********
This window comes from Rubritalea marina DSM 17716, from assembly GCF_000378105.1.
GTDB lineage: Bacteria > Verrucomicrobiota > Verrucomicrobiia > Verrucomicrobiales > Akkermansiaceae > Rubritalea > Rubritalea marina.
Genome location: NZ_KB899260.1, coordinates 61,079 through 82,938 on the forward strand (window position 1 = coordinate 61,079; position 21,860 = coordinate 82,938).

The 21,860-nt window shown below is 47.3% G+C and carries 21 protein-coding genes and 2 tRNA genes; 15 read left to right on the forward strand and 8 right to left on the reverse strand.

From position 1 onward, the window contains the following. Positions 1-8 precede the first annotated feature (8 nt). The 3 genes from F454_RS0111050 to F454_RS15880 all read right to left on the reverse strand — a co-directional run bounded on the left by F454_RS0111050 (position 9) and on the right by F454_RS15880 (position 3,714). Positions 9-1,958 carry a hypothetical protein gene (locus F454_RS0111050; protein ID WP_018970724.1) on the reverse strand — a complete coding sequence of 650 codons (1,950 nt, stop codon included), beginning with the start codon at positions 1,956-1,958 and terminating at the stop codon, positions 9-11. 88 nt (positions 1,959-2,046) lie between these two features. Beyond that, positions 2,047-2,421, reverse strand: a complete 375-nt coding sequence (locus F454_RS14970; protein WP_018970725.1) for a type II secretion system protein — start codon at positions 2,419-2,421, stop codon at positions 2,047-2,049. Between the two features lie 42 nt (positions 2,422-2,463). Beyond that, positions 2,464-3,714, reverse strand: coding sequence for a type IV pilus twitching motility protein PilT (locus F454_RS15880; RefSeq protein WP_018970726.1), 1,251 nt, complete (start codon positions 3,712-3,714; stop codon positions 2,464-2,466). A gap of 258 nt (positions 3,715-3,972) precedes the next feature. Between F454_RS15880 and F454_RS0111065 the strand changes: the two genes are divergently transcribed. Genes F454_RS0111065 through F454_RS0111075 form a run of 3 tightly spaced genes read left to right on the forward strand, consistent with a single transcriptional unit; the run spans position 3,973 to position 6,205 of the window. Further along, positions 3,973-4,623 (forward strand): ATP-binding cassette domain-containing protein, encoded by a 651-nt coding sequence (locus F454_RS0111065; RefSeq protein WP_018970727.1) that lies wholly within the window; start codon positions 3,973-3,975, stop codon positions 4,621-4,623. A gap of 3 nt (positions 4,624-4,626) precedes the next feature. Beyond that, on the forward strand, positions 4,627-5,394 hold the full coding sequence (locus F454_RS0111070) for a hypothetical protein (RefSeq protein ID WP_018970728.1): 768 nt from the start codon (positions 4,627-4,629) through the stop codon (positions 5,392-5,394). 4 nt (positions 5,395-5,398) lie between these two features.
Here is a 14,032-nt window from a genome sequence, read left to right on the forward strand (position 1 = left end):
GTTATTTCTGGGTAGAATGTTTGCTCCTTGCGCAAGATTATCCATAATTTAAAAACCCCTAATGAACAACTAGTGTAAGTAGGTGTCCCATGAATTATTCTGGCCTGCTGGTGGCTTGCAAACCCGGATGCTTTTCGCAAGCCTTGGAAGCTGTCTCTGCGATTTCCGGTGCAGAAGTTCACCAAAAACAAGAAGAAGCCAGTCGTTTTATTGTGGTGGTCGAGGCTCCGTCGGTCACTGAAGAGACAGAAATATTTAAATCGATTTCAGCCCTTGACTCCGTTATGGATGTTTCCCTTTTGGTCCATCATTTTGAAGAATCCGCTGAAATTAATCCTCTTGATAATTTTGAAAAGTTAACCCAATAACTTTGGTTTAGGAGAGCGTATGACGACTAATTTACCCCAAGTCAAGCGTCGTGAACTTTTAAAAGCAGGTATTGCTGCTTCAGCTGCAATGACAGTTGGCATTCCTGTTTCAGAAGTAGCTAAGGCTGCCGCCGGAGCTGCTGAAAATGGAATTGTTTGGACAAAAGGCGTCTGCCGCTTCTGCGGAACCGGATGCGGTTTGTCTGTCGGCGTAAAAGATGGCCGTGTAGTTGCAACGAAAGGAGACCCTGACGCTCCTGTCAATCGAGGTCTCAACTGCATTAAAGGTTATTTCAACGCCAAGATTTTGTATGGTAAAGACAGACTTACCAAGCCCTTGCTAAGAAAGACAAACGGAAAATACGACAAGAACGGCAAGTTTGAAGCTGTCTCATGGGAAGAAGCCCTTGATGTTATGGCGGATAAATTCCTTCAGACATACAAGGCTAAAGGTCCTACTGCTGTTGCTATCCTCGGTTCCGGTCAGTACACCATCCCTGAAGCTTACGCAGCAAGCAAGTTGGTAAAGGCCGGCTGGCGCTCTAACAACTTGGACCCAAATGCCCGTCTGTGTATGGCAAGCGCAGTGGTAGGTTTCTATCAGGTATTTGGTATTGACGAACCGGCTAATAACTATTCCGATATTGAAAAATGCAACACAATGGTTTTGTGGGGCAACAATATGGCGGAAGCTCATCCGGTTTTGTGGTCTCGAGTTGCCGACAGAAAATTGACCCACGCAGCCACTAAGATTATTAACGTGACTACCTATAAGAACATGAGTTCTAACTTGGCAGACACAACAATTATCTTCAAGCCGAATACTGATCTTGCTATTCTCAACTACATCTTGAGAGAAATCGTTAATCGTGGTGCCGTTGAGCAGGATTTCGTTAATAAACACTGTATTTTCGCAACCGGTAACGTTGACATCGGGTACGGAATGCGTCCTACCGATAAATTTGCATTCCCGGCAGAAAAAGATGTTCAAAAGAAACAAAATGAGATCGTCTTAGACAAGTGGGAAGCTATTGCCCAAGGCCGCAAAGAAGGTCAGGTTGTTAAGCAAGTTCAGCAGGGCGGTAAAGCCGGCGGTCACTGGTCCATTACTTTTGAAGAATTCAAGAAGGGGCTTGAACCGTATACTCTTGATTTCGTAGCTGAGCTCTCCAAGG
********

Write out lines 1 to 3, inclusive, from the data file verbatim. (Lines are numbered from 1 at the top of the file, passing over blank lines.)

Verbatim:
This window comes from Rubritalea marina DSM 17716, from assembly GCF_000378105.1.
GTDB lineage: Bacteria > Verrucomicrobiota > Verrucomicrobiia > Verrucomicrobiales > Akkermansiaceae > Rubritalea > Rubritalea marina.
Genome location: NZ_KB899260.1, coordinates 61,079 through 82,938 on the forward strand (window position 1 = coordinate 61,079; position 21,860 = coordinate 82,938).